A repeat customer recently asked for a price quote for an in-motion checkweigher. After reviewing the pre-quote questionnaire, I mentioned that I would include an option that his previous checkweighers did not include. This new quote would specify shroud covers for the stand in addition to the draft cover that we include as standard. Draft covers are placed above the conveyor scale. Shroud covers are placed around the stands to guard against moving air from all other directions.
My customer asked why I thought shroud covers were important since they had not been included on two previous in-motion checkweighers his company had purchased.
I pointed out that the other checkweighers his company had purchased were weighing boxes of 30 to 40 pounds to a division size of 0.05 lbs. The draft cover that we included as a standard item was all that was needed for those situations.
This time the application was to checkweigh baked goods and they needed to be diverted if they were 20 grams too heavy or 20 grams too light. In addition to the greater sensitivity required, the scale itself had a lot of surface area in order to accommodate the size of the baked goods.
The required sensitivity combined with the number of square inches represented by the conveyor scale section meant that air movements from various directions could easily have an impact on the scale’s performance.
Here’s a great way to see the impact that even slight moving air can have on sensitive weighing equipment.
Take a basic lab balance and set the units to grams. Position yourself about a foot or so from the balance and exhale toward the weigh platter with the amount of air that might cause a birthday candle to flicker. You will most likely see a three-to-five gram read out on the display. That’s how easy it is for air currents to have an impact on the weighing performance of a very sensitive scale.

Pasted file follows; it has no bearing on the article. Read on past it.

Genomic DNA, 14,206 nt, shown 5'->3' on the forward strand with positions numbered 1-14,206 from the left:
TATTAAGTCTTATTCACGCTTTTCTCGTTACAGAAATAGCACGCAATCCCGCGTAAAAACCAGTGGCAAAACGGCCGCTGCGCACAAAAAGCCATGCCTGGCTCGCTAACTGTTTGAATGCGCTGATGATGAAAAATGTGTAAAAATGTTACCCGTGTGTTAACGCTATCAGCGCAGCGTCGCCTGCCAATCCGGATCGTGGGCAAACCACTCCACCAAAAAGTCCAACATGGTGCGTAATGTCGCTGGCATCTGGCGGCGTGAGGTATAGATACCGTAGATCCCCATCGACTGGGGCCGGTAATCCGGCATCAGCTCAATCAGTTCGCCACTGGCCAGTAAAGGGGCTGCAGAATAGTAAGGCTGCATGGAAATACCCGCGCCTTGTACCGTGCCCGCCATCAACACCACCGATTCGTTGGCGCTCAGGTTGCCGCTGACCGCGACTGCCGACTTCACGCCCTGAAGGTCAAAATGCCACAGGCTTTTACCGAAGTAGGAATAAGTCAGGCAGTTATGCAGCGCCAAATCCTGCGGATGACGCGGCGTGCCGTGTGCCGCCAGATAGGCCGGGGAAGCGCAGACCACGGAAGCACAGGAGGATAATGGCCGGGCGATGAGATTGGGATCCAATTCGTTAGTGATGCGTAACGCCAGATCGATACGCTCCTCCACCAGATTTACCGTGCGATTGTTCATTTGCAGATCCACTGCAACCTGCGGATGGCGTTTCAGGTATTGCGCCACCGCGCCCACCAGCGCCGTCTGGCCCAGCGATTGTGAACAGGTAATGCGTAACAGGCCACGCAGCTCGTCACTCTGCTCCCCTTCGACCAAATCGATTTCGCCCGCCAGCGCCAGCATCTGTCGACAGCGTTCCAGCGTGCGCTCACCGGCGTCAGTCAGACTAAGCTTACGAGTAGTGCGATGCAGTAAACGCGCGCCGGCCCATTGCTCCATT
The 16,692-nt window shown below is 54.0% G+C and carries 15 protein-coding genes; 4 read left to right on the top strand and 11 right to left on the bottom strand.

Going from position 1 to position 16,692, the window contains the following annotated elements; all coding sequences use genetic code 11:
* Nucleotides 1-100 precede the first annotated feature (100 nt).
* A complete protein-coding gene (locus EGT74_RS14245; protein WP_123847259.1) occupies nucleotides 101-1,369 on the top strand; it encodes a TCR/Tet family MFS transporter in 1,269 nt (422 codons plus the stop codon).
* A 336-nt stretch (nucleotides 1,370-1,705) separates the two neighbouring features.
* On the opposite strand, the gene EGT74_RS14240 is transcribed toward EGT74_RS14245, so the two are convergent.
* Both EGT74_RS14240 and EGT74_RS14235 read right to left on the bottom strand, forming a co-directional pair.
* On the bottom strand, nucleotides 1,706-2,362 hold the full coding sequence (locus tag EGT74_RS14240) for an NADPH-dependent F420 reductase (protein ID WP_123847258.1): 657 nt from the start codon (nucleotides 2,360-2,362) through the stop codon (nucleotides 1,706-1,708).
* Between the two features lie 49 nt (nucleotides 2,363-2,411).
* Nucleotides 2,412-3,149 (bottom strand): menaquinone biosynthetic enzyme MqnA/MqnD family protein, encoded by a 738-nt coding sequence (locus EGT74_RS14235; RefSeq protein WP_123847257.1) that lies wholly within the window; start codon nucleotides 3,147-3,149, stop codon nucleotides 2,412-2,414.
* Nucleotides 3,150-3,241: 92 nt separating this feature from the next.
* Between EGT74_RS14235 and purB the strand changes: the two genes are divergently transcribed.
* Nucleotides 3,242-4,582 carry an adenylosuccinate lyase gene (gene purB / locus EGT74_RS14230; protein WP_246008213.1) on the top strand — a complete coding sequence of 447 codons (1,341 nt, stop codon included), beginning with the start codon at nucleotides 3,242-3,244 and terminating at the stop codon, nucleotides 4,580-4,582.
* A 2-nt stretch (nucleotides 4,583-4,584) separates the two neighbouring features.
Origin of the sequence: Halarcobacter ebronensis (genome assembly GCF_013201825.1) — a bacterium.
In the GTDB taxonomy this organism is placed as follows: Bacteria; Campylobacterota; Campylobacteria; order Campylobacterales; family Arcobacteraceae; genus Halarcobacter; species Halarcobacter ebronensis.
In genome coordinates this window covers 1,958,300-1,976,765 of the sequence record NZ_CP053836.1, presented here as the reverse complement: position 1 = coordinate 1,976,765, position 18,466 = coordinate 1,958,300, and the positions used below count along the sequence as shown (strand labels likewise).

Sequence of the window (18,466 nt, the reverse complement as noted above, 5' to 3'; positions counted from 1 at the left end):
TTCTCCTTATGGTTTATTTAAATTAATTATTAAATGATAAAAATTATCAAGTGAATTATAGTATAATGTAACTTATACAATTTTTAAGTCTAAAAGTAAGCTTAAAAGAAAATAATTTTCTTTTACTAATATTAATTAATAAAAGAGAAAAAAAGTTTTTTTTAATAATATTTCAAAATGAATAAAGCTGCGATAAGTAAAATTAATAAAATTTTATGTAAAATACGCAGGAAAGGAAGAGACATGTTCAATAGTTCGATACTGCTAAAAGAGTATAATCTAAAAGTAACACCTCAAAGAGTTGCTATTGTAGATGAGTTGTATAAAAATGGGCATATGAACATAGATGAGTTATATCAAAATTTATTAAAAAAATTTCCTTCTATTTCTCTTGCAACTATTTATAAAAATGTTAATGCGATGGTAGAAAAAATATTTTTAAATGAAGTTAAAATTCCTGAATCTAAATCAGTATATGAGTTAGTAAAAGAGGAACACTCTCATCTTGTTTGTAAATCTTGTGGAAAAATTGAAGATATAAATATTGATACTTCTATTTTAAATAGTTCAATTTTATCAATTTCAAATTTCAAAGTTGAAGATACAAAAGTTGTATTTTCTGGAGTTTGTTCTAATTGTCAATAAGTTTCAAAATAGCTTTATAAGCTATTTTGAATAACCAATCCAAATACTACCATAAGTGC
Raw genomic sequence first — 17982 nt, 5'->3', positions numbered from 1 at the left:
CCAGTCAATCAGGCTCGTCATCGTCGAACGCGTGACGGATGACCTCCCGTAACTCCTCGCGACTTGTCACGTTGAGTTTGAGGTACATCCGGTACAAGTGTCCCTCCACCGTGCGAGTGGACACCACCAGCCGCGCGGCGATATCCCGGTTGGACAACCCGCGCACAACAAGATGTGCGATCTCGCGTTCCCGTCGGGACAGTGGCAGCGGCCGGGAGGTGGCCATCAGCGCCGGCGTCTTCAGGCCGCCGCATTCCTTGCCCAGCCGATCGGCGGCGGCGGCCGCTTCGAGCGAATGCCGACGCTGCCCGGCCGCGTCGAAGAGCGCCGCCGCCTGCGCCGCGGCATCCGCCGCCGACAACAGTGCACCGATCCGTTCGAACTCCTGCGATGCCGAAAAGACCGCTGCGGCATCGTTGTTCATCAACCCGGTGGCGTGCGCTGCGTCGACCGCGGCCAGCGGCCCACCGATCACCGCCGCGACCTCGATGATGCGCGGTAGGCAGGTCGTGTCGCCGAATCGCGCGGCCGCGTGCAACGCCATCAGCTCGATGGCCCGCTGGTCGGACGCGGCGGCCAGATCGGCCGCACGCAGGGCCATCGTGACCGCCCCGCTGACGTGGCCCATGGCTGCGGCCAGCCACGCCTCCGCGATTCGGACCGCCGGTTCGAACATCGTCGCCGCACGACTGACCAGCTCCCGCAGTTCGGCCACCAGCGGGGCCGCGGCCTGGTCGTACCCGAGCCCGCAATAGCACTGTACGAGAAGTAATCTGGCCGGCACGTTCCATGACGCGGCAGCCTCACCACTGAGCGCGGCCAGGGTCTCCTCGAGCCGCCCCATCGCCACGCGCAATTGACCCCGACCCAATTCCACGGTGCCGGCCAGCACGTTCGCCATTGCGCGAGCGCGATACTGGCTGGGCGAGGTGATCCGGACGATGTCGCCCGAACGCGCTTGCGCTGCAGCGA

We recommend shroud covers for the stand when the application allows and we see a possibility that air movement could negatively impact a checkweigher’s performance.
A conveyor scale is a live scale supporting a section of conveyor. It provides weight data of the items which cross it for various activities. This data may be utilized and incorporated with label printing and application.
In-motion conveyor scales function by averaging multiple weight measurements as an item passes across the scale section. Photo eyes are positioned so as to initiate and terminate the averaging while an item is solely on the scale section. This of course indicates the need for product spacing. There can be no accuracy if more than one item is on the live scale section at the same time. For this reason, there are often methods introduced to induce the spacing required for only one item crossing the scale at a time.
Sometimes conveyor scales simply accumulate total items and weight volume over a period of time for accountability and record keeping. Some conveyor scales accomplishing this activity are referred to as flow scales, as they monitor the weight volume of materials flowing across the scale in a continuous stream for a measured segment of time per revolution of the conveyor belt as determined by an encoder device. Obviously this is a specific type of conveyor scale.
In contrast to the scale activity mentioned above, a checkweigher scale provides the functionality of setting weight specifications for rejecting or diverting items accordingly. As individual items cross the live scale section, the weight of the individual item is checked against the established set points for respective action after leaving the scale. There may be several different points forward of the scale at which a product may be diverted according to program activities in response to the weight set points. Items might be diverted for reworking because of over or under weights according to targeted values. Thus the items crossing a checkweigher scale are manipulated according to the set values for respective activity.